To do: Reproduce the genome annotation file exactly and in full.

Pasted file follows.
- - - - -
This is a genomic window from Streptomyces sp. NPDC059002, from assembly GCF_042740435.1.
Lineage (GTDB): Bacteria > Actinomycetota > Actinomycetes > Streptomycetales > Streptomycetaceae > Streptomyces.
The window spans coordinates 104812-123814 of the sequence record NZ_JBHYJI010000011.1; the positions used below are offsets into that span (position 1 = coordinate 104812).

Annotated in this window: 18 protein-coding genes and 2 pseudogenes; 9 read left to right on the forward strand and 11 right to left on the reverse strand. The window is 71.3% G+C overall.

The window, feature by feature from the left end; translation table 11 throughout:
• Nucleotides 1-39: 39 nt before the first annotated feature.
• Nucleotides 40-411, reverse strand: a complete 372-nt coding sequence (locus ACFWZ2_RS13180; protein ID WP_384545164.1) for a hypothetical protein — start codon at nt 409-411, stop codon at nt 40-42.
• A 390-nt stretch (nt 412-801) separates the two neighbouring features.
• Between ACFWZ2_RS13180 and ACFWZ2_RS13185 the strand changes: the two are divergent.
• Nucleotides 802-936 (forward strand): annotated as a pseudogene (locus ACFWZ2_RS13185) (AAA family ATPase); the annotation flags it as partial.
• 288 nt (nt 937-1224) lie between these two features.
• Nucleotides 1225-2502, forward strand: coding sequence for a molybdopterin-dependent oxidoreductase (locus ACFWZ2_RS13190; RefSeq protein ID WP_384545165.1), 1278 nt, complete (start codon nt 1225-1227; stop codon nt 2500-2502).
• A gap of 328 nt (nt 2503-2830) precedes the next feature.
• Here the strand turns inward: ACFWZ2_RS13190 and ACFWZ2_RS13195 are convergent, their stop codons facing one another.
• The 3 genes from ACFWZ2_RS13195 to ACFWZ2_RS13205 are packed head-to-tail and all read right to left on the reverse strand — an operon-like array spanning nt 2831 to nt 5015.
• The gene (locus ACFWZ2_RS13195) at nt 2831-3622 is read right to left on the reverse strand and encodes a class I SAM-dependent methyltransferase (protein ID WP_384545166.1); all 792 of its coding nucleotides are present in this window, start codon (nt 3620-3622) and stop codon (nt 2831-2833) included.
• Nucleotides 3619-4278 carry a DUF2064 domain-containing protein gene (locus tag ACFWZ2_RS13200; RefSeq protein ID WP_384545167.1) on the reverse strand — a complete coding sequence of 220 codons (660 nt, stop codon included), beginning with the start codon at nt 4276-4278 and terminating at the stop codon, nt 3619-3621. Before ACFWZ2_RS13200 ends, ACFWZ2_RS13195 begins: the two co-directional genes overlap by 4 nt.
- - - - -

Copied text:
This is a genomic window from Streptomyces sp. NPDC059002, from assembly GCF_042740435.1.
Lineage (GTDB): Bacteria > Actinomycetota > Actinomycetes > Streptomycetales > Streptomycetaceae > Streptomyces.
The window spans coordinates 104812-123814 of the sequence record NZ_JBHYJI010000011.1; the positions used below are offsets into that span (position 1 = coordinate 104812).

Annotated in this window: 18 protein-coding genes and 2 pseudogenes; 9 read left to right on the forward strand and 11 right to left on the reverse strand. The window is 71.3% G+C overall.

The window, feature by feature from the left end; translation table 11 throughout:
• Nucleotides 1-39: 39 nt before the first annotated feature.
• Nucleotides 40-411, reverse strand: a complete 372-nt coding sequence (locus ACFWZ2_RS13180; protein ID WP_384545164.1) for a hypothetical protein — start codon at nt 409-411, stop codon at nt 40-42.
• A 390-nt stretch (nt 412-801) separates the two neighbouring features.
• Between ACFWZ2_RS13180 and ACFWZ2_RS13185 the strand changes: the two are divergent.
• Nucleotides 802-936 (forward strand): annotated as a pseudogene (locus ACFWZ2_RS13185) (AAA family ATPase); the annotation flags it as partial.
• 288 nt (nt 937-1224) lie between these two features.
• Nucleotides 1225-2502, forward strand: coding sequence for a molybdopterin-dependent oxidoreductase (locus ACFWZ2_RS13190; RefSeq protein ID WP_384545165.1), 1278 nt, complete (start codon nt 1225-1227; stop codon nt 2500-2502).
• A gap of 328 nt (nt 2503-2830) precedes the next feature.
• Here the strand turns inward: ACFWZ2_RS13190 and ACFWZ2_RS13195 are convergent, their stop codons facing one another.
• The 3 genes from ACFWZ2_RS13195 to ACFWZ2_RS13205 are packed head-to-tail and all read right to left on the reverse strand — an operon-like array spanning nt 2831 to nt 5015.
• The gene (locus ACFWZ2_RS13195) at nt 2831-3622 is read right to left on the reverse strand and encodes a class I SAM-dependent methyltransferase (protein ID WP_384545166.1); all 792 of its coding nucleotides are present in this window, start codon (nt 3620-3622) and stop codon (nt 2831-2833) included.
• Nucleotides 3619-4278 carry a DUF2064 domain-containing protein gene (locus tag ACFWZ2_RS13200; RefSeq protein ID WP_384545167.1) on the reverse strand — a complete coding sequence of 220 codons (660 nt, stop codon included), beginning with the start codon at nt 4276-4278 and terminating at the stop codon, nt 3619-3621. Before ACFWZ2_RS13200 ends, ACFWZ2_RS13195 begins: the two co-directional genes overlap by 4 nt.